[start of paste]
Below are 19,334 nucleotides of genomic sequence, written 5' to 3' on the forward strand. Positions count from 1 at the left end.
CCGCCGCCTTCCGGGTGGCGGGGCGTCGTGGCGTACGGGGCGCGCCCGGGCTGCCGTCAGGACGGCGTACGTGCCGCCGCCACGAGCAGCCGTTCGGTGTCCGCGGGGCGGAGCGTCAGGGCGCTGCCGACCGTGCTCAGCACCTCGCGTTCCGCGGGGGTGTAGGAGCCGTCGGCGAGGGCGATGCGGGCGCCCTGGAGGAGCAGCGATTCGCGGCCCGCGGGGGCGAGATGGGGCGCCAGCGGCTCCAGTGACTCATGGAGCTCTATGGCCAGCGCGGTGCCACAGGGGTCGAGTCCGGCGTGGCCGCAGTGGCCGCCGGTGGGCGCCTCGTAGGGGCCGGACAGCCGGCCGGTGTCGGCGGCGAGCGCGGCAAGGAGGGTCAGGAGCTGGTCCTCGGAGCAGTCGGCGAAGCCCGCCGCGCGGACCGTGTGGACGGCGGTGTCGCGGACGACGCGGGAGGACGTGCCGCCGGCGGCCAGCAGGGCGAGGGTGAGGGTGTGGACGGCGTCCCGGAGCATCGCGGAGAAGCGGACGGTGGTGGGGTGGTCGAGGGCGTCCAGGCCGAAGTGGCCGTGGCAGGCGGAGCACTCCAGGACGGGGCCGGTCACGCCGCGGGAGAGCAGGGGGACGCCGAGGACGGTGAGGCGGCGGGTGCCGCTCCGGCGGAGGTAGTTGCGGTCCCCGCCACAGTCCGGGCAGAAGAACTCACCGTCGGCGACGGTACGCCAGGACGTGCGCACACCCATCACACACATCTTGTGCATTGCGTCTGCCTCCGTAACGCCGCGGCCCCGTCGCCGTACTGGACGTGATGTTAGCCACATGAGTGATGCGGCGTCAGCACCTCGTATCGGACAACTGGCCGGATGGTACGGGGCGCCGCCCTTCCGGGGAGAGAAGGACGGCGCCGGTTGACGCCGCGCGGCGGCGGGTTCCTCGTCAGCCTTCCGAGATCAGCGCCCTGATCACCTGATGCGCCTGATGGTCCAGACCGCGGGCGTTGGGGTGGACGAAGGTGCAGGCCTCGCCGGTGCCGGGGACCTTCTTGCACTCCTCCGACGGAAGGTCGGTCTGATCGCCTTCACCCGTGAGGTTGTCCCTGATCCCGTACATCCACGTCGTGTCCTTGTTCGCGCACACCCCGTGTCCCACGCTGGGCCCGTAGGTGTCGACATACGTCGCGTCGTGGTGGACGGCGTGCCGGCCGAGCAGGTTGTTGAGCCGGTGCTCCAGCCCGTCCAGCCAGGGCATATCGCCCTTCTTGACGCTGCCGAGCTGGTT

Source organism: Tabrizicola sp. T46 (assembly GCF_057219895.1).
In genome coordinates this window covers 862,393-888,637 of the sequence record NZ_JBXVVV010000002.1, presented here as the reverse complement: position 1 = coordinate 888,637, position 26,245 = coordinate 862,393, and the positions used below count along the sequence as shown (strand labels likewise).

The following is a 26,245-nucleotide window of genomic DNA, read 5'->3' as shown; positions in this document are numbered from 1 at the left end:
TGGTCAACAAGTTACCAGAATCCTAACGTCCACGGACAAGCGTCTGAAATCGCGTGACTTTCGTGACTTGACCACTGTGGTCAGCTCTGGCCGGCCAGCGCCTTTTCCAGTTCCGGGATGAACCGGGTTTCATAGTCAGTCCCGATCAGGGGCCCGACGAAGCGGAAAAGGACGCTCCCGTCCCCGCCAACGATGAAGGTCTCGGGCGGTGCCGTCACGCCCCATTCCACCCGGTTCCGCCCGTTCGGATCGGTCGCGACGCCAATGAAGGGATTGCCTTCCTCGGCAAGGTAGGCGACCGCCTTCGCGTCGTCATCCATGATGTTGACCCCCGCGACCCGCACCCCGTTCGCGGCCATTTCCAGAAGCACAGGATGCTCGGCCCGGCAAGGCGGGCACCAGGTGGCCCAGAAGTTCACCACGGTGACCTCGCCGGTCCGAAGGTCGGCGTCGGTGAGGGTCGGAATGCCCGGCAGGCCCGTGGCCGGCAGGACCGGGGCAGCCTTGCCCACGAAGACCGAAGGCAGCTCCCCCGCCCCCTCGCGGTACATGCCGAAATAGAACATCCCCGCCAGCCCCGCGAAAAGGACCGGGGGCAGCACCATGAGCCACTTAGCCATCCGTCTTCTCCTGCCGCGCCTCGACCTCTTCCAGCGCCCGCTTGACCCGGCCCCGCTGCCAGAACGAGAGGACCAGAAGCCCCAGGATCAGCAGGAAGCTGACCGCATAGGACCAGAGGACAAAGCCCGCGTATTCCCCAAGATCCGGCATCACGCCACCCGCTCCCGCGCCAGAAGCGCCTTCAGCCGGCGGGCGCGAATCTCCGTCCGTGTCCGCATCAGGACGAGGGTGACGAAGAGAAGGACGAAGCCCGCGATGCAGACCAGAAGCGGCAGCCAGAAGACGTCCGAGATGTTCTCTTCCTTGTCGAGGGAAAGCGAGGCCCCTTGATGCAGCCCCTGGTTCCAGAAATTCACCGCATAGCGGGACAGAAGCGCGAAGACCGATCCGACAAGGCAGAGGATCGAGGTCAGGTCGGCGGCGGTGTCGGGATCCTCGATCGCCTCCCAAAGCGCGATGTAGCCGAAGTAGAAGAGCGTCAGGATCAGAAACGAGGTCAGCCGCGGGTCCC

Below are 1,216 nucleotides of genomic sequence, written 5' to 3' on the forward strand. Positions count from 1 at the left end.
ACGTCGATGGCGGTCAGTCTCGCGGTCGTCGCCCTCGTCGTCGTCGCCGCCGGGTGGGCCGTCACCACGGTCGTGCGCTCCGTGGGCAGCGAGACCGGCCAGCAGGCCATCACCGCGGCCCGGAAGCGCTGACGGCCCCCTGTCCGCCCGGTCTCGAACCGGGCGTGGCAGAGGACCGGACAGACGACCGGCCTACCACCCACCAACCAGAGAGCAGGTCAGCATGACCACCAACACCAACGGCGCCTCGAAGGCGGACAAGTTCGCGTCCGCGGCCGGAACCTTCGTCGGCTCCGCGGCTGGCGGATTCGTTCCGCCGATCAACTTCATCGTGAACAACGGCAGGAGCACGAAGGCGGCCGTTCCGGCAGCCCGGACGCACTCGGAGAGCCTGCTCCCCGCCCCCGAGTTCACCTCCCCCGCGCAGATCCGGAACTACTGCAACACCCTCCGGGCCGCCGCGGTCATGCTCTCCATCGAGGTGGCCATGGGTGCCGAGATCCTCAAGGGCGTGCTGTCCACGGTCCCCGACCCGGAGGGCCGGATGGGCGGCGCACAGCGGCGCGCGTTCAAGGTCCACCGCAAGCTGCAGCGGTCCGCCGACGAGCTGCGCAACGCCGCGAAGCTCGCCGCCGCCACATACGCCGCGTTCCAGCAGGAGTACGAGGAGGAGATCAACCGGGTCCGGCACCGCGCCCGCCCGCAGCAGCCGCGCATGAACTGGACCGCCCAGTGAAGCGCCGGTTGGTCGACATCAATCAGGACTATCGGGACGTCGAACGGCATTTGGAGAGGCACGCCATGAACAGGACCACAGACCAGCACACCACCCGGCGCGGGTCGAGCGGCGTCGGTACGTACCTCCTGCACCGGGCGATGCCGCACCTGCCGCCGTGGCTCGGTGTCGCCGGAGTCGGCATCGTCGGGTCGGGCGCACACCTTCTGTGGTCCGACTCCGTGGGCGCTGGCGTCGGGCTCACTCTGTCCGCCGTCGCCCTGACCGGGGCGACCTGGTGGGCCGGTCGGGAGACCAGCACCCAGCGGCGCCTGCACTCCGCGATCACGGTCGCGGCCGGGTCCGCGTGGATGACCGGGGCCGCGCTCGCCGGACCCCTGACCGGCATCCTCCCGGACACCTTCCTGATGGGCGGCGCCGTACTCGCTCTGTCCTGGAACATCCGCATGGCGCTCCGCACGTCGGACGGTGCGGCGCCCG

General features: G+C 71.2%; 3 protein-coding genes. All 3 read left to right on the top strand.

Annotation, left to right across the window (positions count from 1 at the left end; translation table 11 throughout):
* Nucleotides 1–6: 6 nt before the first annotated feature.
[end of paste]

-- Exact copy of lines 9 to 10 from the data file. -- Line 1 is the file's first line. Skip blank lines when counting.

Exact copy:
General features: G+C 71.2%; 3 protein-coding genes. All 3 read left to right on the top strand.

Annotation, left to right across the window (positions count from 1 at the left end; translation table 11 throughout):